Matt McCarten says the liberal left has not only abandoned the working class, it has become its opponent.
IN A PODCAST INTERVIEW with Dane Giraud of the Free Speech Union, veteran unionist Matt McCarten took aim at an liberal left which he says has become disconnected from traditional working class concerns.
'I think there are two types of left. There's a liberal left and then there's a working class left. I come from the working class left. The liberal left are people who think they know what's best for the rest of us but they do us a disservice. Let me put it this way, there's a flat white left and a working class left who think a flat white is a plate. Its a cultural division that led to the rise of Donald Trump in the United States.'
While this is generally regarded as a swing to the populist right, McCarten views it as an issue of working class displacement. He says that while it was the working class that built the left and the New Zealand Labour Party, he says it has been replaced by a liberal left not interested in challenging the neoliberal status quo. McCarten clearly views it as an impostor that has betrayed working people.
'I say that if people don't have the security of being able to make a living, the dignity of work, to pay the bills - that's the real problem. The people I work with and try to support are just one paycheck from being tossed out on to the streets. That's what focuses their minds and the liberal left in paid, salaried and safe jobs don't understand this.'
The result is that a vulnerable working class, prey to the wolves of neoliberalism, has effectively been abandoned by the liberal left. McCarten, a former Chief of Staff for the Labour Party, will only go as far as describing liberal lefties as 'wankers', but its obvious he 's talking about most of the parliamentary politicians representing the Labour Government and the Green Party. Somewhere in the interview he comments that he doesn't care what people think of him and adds that he has been threatened with defamation proceedings five times in the past month.
'Once the left used to say it was on the side of the poor, working people,' he says. 'Now the talk is about race or gender or sexuality or immigrant rights. These are the issues at the forefront of the liberal left. But the economic struggle of working people -whether they be white, brown, disabled, immigrant - has got lost in all of this. The left used to focus on economic fairness and fought against an unequal and unjust society but that has all been replaced with arguments about bathrooms. I don't engage with this silliness.'
McCarten has long pointed to the absence of any substantial policy differences between Labour and National and their shared loyalty to 'the market'. And while the neoliberal status quo has consigned working people to poverty, unemployment, casual and insecure work and low wages there has been little response from a liberal left that is more interested in getting Pakeha workers to attend courses where they can apparently come to terms with their own inherent 'racism'.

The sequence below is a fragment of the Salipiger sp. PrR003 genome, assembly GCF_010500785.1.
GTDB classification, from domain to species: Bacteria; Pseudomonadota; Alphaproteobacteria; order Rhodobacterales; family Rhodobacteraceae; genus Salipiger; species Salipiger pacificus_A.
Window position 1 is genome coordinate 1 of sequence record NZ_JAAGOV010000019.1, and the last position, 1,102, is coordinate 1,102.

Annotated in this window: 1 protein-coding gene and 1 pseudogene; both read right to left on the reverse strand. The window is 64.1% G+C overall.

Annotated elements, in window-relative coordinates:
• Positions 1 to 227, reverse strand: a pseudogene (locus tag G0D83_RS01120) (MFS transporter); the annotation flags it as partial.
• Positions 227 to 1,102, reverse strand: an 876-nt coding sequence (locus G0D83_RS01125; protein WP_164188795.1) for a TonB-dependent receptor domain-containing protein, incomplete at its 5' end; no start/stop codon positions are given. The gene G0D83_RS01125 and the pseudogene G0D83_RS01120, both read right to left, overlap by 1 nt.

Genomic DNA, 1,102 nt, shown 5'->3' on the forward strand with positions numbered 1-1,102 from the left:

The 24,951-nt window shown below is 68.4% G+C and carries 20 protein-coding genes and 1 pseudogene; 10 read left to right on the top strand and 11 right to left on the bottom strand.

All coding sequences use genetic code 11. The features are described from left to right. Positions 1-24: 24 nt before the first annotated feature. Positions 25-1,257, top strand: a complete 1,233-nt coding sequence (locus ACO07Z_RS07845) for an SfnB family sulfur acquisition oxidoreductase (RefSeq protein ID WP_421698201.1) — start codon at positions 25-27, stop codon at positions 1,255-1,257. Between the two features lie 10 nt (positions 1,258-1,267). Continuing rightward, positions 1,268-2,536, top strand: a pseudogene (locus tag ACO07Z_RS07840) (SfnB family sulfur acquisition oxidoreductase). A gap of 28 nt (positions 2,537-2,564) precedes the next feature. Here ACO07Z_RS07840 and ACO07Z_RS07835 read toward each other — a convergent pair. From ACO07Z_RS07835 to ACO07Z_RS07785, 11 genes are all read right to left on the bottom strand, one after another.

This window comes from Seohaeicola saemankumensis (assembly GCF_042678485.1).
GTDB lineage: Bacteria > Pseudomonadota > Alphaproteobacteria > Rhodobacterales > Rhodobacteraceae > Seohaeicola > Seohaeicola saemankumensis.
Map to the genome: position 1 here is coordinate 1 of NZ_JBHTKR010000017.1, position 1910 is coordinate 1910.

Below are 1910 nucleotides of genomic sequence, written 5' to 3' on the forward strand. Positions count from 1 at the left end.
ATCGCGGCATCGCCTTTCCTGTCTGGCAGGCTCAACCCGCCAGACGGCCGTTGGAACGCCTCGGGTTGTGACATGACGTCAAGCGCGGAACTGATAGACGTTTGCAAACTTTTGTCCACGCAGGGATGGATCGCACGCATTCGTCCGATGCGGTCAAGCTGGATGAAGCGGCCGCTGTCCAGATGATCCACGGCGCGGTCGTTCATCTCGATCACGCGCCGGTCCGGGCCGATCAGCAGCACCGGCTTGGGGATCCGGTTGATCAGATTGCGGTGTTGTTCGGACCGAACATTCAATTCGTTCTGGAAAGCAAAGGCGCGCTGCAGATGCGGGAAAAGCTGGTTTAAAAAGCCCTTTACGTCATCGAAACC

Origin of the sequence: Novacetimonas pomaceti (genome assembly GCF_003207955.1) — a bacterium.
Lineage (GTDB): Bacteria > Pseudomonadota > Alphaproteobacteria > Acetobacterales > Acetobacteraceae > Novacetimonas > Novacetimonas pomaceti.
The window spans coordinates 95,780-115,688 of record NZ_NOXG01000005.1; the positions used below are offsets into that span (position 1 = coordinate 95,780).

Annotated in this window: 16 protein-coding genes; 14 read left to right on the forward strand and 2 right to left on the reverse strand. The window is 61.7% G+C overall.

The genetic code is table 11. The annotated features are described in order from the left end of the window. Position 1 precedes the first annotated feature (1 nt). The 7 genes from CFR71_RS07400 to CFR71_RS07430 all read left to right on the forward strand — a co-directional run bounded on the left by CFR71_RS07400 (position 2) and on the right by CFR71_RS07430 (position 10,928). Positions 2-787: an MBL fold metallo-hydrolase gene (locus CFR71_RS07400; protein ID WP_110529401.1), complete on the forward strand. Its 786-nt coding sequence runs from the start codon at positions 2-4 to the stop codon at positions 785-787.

McCarten: 'Even when workers complain they are told to shut up- because they are supposedly ignorant. So when someone goes out of their house in the morning and see people who don't look like them buying houses in the neighbourhood, they are not allowed to have an opinion because they are told they are being racist. But, you know what? Its real. And suddenly the left is no longer on the side of the working class, instead they heckle working people. They are told they are racist, anti-immigrant, anti this, anti-that.'
In the view of a smug liberal left if you don't measure up to its standards then you are just plain wrong. As Catherine Liu observes in her book Virtue Hoarders, this is the politics of people who think 'they have the ability to do ordinary things in extraordinary, fundamentally superior and more virtuous ways.' This is the self-referential politics that pervades media organisations like TVNZ, RNZ and Stuff. According to TV1 Breakfast host Jenny-May Clarkson we're all 'on a journey' - whether we like it or not.
McCarten also points to something that has become ever more obvious - the authoritarian streak that runs right through the liberal left. When the left, historically, has always been a champion of free speech, the liberal left thinks its an luxury we don't need. It has resulted in campaigns to deplatform both individuals and groups. Their crime has simply been to disagree with the liberal left.
Matt McCarten says that freedom of speech should not be an issue of left wing and right wing politics but an issue of democracy: ' Its about being able to freely engage in debate, in conversation. You must be able to debate ideas that some people might find uncomfortable. That's how ideas are challenged. But some people equate being made to feel uncomfortable with hate speech. But they are two different things.'
The full interview with Matt McCarten can be heard on the Free Speech Union podcast, available on all the usual platforms.
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